The sweet music of revenge: Singer pens YouTube hit after United Airlines breaks his guitar… and shares plunge by $180 million
Date: July 24, 2009
By: Eddie Wrenn
Link: Online Story
The sweet music of revenge: Singer pens YouTube hit after United Airlines breaks his guitar… and shares plunge 10%
When airlines damage or lose their passenger’s luggage, they normally – perhaps grudgingly – end up paying back compensation of a few hundred pounds.
But United Airlines are much more out of pocket in this case.
The company has lost 10per cent of their share value – a massive $180million – after being blamed for damaging a musician’s guitar.
See the video below:
Canadian singer Dave Carroll composed United Breaks Guitars after his Taylor acoustic was damaged at Chicago’s O’Hare airport.
His song has become a YouTube hit with nearly four million views in 10 days.
In the music video, Carroll relates his story, of how in spring 2008 he was travelling to Nebraska when other passengers exclaimed: ‘They’re [the baggage handlers] are throwing guitars down there!’
Sure enough, his Taylor guitar had been smashed.
He went through a year of trying to gain compensation from the airline before being flatly told by an employee only known as Ms Irlweg: ‘No’.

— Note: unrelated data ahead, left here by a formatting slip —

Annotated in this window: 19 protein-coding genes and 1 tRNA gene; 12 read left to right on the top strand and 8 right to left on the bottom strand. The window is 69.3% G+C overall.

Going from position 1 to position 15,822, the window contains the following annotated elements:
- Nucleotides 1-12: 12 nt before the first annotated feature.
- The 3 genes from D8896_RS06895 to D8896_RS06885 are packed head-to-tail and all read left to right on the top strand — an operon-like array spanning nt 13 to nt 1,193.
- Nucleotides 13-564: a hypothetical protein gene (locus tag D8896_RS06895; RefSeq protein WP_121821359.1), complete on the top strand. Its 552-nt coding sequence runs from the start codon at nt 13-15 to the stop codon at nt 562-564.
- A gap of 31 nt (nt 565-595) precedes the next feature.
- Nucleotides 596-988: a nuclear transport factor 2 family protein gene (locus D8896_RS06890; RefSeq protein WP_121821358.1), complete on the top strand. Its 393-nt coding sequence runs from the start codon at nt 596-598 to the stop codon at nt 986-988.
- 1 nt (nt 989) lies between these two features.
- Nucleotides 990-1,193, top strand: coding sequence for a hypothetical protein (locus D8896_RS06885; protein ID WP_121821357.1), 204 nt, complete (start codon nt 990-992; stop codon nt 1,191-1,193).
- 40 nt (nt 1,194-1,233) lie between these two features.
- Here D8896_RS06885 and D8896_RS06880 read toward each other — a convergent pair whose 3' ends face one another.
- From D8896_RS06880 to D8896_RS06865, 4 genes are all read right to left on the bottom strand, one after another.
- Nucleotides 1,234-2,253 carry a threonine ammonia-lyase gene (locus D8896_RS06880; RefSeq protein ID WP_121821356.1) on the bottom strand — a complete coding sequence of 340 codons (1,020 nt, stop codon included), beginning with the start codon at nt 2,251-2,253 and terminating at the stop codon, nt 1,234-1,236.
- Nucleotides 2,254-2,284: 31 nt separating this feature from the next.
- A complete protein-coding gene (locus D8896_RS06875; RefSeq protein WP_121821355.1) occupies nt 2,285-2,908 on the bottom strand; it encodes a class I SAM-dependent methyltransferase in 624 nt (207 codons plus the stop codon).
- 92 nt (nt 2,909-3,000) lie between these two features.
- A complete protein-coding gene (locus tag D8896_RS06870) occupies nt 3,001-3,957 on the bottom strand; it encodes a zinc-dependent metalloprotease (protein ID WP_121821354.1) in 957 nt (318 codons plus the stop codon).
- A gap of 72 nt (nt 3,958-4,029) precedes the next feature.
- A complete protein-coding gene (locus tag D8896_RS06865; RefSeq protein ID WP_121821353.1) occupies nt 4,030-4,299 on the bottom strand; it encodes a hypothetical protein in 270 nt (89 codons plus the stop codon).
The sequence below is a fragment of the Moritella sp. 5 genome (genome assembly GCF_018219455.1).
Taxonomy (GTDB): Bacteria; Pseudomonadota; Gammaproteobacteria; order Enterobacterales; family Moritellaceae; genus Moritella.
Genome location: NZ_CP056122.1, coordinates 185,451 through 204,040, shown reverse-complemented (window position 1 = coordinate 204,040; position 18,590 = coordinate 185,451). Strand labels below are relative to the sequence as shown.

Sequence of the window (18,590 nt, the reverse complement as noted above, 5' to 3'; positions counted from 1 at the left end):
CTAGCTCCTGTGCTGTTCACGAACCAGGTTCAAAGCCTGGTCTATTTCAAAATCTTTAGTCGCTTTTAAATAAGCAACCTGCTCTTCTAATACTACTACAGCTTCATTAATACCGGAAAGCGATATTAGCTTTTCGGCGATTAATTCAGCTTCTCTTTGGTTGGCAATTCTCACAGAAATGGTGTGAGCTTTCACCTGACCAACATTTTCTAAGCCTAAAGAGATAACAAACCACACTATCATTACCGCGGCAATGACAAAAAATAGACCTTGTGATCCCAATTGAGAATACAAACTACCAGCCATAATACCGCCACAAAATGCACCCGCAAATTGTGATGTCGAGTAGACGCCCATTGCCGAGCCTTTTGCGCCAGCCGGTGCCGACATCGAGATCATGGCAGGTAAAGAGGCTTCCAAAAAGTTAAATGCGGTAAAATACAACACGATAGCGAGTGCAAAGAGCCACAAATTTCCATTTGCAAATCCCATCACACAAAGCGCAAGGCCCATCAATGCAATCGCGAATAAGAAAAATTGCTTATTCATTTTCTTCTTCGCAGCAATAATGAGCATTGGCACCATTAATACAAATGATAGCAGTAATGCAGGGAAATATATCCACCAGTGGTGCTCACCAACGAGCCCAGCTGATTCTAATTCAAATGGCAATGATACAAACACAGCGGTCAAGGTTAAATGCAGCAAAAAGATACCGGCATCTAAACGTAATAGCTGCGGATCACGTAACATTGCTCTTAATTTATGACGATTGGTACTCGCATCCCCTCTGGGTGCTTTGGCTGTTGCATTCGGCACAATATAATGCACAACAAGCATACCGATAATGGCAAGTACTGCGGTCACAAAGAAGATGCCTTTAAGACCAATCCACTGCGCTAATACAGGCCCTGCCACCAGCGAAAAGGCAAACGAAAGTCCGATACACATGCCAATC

So he took revenge – and, to his astonishment, soared to fame.
The catchy United Breaks Guitars – which cost just £90 to make – became a viral hit, and Carroll found himself appearing on U.S. breakfast shows, with his group Sons of Maxwell’s album flying off the shelves for the first time ever.
And as shares of United plummeted, horrified executives quickly offered Carroll money for the repair costs and flight vouchers worth £700.
He told the airline to donate the sum to charity instead. The guitar would have cost about £1,000 to fix.
Dave, wrapped in a blanket and cradling a coffee cup, pats the chalk outline of his shattered guitar in the video
The video, using homemade props, was made for a mere £90 – but its fallout cost United $180million
And it’s not over yet.
Carroll has composed another two songs about the incident, and the next one – about his dealings with customer relations, Ms Irlweg in particular – will be online soon.
United must be bracing itself for the onslaught, though Carroll has promised that the song will ‘not be unkind’ to the unfortunate Ms Irlweg.
Carroll told the BBC today: ‘I asked myself: “if Michael Moore was a singer-songwriter, what would he do?” and I gathered my tools together and said I would write three songs about the airline, make videos about the airline and share them with the world.’
He said he was amazed to get so many hits – he had hoped to receive a million over the course of the year.
His song has helped him financially though – it is currently the 20th best-selling track on the Itunes music sale website in Canada.
Taylor Guitars has offered him a new guitar to use in upcoming music videos.
United Airlines said they would like to the video use for training purposes to ensure all customers receive better service from the company in future.